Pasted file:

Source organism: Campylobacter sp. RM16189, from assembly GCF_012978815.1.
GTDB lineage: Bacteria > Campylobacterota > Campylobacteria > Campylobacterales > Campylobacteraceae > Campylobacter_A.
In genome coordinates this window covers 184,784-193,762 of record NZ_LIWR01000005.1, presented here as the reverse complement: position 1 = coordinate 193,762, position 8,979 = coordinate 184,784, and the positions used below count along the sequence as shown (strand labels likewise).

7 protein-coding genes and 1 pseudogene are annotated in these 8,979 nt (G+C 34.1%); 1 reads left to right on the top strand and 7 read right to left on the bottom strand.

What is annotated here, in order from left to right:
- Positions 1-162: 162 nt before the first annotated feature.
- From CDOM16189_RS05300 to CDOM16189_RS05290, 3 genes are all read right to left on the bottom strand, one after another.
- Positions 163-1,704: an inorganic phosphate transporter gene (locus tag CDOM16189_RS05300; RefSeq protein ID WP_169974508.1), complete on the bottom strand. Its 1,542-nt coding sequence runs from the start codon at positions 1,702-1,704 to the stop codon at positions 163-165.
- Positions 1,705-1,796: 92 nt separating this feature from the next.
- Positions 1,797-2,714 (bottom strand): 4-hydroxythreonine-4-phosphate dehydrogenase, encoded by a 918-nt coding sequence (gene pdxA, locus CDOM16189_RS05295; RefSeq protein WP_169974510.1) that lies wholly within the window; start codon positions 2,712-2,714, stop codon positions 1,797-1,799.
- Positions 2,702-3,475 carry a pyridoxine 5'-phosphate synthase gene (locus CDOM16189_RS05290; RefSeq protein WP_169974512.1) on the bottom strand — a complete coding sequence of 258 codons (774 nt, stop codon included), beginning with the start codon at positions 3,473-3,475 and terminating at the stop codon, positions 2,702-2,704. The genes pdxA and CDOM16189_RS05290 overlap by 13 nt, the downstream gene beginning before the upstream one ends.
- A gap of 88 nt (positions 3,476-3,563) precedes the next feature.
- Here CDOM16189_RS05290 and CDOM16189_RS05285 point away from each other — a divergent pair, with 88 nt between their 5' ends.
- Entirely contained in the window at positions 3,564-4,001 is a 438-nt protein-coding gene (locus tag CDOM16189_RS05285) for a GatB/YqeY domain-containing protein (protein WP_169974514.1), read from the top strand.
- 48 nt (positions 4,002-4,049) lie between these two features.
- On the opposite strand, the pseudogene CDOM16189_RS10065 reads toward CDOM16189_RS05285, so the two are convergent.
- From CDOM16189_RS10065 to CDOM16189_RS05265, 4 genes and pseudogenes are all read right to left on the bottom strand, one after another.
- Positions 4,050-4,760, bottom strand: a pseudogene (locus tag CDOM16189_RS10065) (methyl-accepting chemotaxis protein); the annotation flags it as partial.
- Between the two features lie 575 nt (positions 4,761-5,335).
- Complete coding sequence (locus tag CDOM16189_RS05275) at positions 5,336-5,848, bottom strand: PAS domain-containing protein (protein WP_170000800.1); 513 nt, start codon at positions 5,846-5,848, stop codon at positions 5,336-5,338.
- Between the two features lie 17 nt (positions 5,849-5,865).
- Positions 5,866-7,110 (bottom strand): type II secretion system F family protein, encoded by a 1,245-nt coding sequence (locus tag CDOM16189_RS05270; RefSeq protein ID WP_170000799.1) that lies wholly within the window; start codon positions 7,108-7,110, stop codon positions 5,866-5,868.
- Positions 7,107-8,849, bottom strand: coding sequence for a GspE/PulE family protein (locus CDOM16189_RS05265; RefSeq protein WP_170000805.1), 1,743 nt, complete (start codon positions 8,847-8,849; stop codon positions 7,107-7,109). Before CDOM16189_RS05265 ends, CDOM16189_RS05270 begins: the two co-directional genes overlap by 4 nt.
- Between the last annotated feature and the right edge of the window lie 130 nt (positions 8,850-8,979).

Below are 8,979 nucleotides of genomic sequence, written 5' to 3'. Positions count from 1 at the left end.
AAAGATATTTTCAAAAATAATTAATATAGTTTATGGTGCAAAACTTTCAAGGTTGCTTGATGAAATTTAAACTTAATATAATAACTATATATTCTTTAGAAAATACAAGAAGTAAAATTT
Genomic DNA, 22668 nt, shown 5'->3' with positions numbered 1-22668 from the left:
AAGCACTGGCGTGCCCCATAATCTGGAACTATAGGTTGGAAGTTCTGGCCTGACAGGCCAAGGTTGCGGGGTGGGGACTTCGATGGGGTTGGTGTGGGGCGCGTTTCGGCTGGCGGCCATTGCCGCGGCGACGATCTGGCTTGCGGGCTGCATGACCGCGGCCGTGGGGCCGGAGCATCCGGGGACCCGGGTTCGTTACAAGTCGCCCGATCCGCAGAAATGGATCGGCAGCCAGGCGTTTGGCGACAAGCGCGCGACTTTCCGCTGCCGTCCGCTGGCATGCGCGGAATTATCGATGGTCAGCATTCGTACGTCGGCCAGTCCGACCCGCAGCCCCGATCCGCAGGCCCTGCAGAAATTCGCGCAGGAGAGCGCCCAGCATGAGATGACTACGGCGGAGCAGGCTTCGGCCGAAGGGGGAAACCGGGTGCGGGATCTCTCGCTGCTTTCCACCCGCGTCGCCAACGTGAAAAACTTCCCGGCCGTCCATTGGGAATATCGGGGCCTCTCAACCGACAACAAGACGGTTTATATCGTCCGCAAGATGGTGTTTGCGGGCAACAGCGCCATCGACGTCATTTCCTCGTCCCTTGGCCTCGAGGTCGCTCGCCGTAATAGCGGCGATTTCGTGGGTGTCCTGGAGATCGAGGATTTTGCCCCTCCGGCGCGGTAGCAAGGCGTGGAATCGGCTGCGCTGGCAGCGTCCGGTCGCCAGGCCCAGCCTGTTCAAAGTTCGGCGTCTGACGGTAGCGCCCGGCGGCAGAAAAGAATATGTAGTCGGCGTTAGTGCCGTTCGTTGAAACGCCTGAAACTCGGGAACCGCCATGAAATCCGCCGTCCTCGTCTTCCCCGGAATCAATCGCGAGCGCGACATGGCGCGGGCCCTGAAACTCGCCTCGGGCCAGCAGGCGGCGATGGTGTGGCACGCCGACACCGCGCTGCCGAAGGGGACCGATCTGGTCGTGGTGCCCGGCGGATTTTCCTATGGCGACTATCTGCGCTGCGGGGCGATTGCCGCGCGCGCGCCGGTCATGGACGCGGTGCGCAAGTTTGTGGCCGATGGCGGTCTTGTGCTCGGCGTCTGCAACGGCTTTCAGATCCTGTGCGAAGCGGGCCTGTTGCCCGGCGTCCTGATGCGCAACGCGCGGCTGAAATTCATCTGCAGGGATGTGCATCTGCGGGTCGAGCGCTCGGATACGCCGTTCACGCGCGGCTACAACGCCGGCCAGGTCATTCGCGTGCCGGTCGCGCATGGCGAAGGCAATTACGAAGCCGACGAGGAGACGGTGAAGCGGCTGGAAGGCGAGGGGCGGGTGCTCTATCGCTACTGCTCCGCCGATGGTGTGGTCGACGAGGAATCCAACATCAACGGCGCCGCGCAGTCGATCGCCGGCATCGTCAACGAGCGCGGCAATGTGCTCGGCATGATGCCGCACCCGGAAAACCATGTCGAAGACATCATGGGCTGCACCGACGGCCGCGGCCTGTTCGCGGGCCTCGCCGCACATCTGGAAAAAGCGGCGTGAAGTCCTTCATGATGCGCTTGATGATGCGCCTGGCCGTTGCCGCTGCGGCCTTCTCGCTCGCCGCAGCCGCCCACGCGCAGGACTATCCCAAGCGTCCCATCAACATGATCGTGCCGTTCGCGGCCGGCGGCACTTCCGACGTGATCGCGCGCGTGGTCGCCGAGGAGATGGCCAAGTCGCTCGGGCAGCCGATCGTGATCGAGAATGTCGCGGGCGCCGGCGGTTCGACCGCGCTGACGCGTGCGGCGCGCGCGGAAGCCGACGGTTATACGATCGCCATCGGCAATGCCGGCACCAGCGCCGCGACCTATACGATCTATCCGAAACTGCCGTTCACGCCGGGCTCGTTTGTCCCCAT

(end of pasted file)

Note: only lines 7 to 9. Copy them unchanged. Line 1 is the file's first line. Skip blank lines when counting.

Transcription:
- From CDOM16189_RS05300 to CDOM16189_RS05290, 3 genes are all read right to left on the bottom strand, one after another.
- Positions 163-1,704: an inorganic phosphate transporter gene (locus tag CDOM16189_RS05300; RefSeq protein ID WP_169974508.1), complete on the bottom strand. Its 1,542-nt coding sequence runs from the start codon at positions 1,702-1,704 to the stop codon at positions 163-165.
- Positions 1,705-1,796: 92 nt separating this feature from the next.